7 thoughts on “What does Feedback look like in the 21st Century?

  1. We need to chat, your Harkness tracking is amazing and glad to see the realizations and reflections on what you are doing in the classroom. The tracking system that is built into your Harkness discussions are such a great way to keep accountability in focus. It also really describes the engagement in your classes. Well done. I’d love to do this in any regular classroom as an observation. I’m also glad to see my guilt tripping has proven to be successful.

  2. Fantastic work Brent. This three pronged approach to deeper understanding is also establishing a culture of thinking in your class

  3. As I was in your classroom – again!- yesterday, I see the Visible Thinking with the Harkness student tracking sheets. It is a visible indicator of the process of thinking, the collaborating, the communicating that is valued in that classroom. Students or adults who enter for the first time would see what learning is cherished and facilitated in this room. Bravo.

  4. What a great post Brent! I would love to see this in action, can I come by your class sometime after the March Break? Let’s touch base to see what blocks would work later in the month.

    I especially like your closing remarks on feedback – it’s a two way street in the classroom and it’s great you’re making room for that.


  5. This is amazing and I plan on stealing most everything you have outlined here. So thank you for sharing your brain and making me a better teacher.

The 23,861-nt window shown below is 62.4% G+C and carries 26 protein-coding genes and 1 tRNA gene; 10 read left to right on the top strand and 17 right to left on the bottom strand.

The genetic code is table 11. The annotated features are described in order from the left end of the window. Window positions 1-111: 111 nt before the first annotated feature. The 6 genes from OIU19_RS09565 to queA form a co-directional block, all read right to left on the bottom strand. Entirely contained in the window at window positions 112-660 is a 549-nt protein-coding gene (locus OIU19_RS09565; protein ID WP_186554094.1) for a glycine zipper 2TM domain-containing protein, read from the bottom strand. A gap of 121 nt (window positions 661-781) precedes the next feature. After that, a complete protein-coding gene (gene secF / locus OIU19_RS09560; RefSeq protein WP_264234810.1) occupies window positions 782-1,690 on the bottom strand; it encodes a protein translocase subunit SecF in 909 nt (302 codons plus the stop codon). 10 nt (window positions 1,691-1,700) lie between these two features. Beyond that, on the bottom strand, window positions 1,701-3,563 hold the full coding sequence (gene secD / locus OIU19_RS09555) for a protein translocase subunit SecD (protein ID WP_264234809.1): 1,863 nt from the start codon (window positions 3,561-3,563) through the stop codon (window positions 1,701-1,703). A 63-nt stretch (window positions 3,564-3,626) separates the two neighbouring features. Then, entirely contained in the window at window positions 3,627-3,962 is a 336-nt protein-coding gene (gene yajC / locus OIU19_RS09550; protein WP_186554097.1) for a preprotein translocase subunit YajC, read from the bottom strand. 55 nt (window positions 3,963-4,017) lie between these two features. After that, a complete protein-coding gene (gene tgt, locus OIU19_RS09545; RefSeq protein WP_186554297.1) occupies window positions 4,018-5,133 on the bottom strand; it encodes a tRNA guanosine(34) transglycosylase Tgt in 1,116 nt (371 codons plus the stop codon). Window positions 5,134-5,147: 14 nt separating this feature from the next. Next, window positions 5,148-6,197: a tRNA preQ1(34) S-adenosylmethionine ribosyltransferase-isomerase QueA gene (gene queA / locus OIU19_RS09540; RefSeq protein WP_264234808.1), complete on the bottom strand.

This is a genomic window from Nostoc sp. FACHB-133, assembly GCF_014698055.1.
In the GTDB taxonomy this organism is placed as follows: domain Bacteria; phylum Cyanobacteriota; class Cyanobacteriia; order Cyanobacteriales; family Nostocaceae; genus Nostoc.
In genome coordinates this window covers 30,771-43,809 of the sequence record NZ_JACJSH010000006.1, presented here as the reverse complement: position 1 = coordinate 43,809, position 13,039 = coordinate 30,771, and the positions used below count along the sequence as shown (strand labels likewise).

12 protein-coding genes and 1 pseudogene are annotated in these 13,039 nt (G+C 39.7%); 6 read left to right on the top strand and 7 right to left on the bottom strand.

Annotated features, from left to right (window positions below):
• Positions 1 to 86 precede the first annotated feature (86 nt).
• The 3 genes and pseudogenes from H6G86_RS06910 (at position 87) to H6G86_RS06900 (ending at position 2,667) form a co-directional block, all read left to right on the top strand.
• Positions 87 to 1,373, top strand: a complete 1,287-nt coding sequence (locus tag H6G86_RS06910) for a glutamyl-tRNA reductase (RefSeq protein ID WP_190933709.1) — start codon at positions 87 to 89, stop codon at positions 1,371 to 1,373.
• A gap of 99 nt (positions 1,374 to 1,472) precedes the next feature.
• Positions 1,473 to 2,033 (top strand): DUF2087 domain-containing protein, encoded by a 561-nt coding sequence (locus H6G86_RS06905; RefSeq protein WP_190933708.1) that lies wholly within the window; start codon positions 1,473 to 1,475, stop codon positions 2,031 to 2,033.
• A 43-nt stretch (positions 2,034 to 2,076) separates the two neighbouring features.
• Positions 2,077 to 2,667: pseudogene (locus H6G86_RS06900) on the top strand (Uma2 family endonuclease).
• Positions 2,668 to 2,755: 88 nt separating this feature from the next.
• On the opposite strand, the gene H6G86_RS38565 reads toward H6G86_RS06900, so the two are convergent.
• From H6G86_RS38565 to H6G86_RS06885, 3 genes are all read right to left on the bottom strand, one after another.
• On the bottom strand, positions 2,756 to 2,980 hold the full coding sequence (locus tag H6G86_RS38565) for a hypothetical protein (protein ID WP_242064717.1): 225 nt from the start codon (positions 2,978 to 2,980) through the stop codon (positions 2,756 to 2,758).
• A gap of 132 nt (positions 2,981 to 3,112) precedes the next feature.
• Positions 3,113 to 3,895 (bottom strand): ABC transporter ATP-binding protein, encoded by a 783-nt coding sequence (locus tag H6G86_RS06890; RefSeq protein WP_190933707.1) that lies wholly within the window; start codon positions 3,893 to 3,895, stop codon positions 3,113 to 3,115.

Question about the video feedback: I’ve been admiring this in theory for a while now and I’m wondering if there is any time saved by dictating your feedback for the students? Also, is there a way that you can check to see if your students have actually watched the video (or, even if there is a way, do you structure some way that encourages students to take that feedback on, like needing to respond to you or submit another copy?)

    I struggle with feedback in the same way, and want to craft some level of accountability for my students to be encouraged to absorb that feedback, or do something with it, as that is how they will actually learn and grow.

    Would love to pick your brain on this one!

  6. Hi Brent. Thanks for sharing your ideas of the utilizing the Go Pro camera and visually displaying students’ work. Glad that they are make your Action Plan focus of feedback successful. I really like the Go Pro Camera You Tube Channel. No sure if it is useful to show in class but the videos are pretty amazing! All the best, Sara

  7. Hi Brent,

    great post! I think you speak for a lot of us, when you state:

    “And, as I pour my heart and soul into the annotations on student products, I’ve come to realize one immutable fact: students usually don’t read what I write on the side of their essays.”

    To varying degrees, this is something I have felt in my classes over the years. I love the solutions you have listed, and will spend some time checking these out.